Half-eared listening is the kind that “presumes already to know what the other person has to say. It is an impatient, inattentive listening…and is only waiting for a chance to speak and thus get rid of the other person.” This kind of poor listening diminishes the other person because we are preoccupied with ourselves. Dietrich Bonhoeffer discusses the need for the service of listening, saying that listening can be a greater service than speaking, in his classic Life Together.
Yet, we often fight against listening. We would rather trust ourselves than someone else, and in our arrogance, we think we are right, and speak our own thoughts rather than listen to someone else. And even worse, our half-eared listening in our ordinary and community relationships reflects the poor way we tend to listen to God, giving at best half our attention to the Divine presence in our hurried, distracted, over-stimulated, sleepy way of living.
So what does full-eared listening look like? It is externally relaxed and internally active! Externally relaxed means you have to be at peace and focused, shutting out the multitude of voices including your own, fighting for a word. Internally active means you engage the Spirit within you through listening prayer, hearing God as you listen to the other. As Bonhoeffer says: “We should listen with the ears of God that we may speak the Word of God.”
REFLECT. Here are a few evaluation questions to think about your listening skills:
- Do you intentionally listen, or just start talking about yourself?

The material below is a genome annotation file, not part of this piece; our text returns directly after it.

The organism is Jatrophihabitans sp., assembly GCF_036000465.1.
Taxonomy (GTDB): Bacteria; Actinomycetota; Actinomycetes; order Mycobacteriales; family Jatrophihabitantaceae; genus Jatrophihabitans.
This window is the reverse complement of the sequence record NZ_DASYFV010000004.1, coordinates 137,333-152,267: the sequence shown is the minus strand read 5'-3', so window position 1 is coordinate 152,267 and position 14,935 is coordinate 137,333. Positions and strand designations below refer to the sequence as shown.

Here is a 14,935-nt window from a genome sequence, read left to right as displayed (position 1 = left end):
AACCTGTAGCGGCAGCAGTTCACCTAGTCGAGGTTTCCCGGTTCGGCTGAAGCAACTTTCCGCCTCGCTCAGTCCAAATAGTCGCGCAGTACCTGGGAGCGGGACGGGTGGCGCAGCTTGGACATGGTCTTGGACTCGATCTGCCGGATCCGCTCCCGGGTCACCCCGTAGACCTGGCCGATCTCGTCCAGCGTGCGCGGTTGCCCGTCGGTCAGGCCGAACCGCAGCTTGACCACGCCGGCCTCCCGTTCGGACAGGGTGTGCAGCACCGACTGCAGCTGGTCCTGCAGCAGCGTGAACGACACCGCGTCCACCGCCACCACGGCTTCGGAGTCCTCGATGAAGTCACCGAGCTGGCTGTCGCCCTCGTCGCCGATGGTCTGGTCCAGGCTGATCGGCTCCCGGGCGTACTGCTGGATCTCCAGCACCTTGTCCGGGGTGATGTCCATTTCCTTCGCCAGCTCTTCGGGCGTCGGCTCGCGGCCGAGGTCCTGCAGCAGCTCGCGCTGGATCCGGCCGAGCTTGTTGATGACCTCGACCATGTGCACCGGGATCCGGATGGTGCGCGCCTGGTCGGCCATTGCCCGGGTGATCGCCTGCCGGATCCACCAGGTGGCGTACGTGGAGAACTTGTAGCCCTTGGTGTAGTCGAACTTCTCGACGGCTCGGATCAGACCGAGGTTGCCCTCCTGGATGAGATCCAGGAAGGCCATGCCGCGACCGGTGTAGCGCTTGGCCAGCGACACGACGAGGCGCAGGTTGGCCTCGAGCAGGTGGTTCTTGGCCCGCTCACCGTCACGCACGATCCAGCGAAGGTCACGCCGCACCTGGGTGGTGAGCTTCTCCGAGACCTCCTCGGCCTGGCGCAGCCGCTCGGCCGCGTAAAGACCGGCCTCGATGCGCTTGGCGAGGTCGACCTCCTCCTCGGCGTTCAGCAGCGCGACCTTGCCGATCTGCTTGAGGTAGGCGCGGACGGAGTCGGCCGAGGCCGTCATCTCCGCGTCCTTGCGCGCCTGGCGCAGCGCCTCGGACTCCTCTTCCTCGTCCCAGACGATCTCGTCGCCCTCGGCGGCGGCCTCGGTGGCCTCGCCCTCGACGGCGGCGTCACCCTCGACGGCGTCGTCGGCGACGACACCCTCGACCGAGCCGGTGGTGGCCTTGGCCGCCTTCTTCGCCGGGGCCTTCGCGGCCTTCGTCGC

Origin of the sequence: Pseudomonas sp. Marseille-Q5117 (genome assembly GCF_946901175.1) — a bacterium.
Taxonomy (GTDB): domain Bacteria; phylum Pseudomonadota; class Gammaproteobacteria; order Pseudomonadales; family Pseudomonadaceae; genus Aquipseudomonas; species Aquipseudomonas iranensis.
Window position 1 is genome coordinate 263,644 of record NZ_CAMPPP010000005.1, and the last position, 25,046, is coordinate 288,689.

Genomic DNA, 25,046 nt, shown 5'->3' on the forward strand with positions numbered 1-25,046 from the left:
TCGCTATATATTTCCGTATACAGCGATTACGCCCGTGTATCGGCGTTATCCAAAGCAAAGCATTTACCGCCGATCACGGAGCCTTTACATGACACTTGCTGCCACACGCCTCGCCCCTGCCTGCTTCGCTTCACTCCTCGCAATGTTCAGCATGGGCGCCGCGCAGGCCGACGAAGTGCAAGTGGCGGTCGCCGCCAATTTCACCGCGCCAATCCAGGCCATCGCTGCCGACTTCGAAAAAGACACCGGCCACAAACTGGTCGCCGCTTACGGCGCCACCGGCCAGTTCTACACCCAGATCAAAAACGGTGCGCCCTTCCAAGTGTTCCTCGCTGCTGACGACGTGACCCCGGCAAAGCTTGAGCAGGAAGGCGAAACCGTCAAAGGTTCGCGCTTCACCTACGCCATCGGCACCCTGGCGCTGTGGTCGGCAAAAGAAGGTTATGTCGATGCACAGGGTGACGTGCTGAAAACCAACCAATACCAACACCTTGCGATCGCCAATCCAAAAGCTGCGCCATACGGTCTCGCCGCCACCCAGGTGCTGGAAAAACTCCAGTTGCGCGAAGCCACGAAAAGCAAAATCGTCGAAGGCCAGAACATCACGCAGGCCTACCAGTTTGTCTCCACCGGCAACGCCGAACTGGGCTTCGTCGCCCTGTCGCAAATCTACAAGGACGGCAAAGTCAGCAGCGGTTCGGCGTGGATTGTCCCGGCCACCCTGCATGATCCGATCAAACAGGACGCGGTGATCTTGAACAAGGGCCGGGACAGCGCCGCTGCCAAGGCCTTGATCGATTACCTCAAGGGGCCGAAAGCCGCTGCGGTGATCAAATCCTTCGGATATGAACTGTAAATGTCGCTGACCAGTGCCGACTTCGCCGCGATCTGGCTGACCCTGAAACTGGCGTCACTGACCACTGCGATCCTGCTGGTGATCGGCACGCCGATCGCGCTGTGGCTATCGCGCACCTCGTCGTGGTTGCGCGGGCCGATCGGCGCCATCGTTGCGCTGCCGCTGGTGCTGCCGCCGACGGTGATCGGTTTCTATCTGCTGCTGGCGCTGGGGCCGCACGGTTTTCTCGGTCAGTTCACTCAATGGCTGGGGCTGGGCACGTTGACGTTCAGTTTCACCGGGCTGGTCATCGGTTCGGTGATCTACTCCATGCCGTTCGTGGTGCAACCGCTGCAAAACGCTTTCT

- Do you listen with compassion, or just want to fix the problem?
- Do you listen with humility, or just arrogantly want to be right?
- Do you listen for discernment and direction, or just push for a decision?
- Are you willing to pray and hear a word from the Spirit, or just give your own advice?
Don’t despair, most of us need some help and practice to be better listeners. As James 1:19 includes encouragement for ALL of us: “Let every person be quick to hear, slow to speak and slow to anger.”
PRACTICE. Full-eared Listening or Prayerful Listening is a practice that “soul” friends can offer as spiritual companions. Reflect on these guidelines and try them out in your next conversation:
Pray for the heart of a listener. King Solomon asked God for what is usually translated as an “understanding heart” or “discerning mind” but in Hebrew it is literally a “listening heart.” Read 1 Kings 3:3-12 and respond to what God said to Solomon: “Ask for whatever you want me to give you.”
Be Fully Present. Simply begin by being yourself and giving your full attention to another. Welcome them with kindness, attentive listening, and mutuality. Don’t feel the need to say something profound, but be intentional in listening. This brings about confidence for the other to reveal who they are in relationship to God and others.
Think of ways that would help you to be fully present as an active listener such as giving ample space and time for the conversation, as well as putting away screens or other distractions.
Be a Prayerful Listener. Listening in a prayerful way involves attending to the other’s story and also to God’s presence and interaction. This kind of listening touches the other with depth, not intrusiveness. You move away from being a helper solving problems, to a listener who slows down, pays attention to the inner issues, and engages in reflective interaction. With this practice, we listen not only to another person but to Spirit of God present in the conversation.
When you call on me, when you come and pray to me, I’ll listen, declares the Lord.Jeremiah 29:12 MSG
RESOURCES. Sacred Companions, David G. Benner. The Listening Life, Adam S. McHugh, Life Together, Dietrich Bonhoeffer.
4 Comments Add yours
I’m going to work on being better than a half=eared listener! Thank you for this❤️
Thank you Robbi. I hear and plan to practice active listening. This was an excellent blog! Thanks for sharing!
I need to work on this. Praying for the heart of a listener 💗love you my friend!
I Love your blog and thanks so much for your encouragement and support. Spiritual formation is a game changer.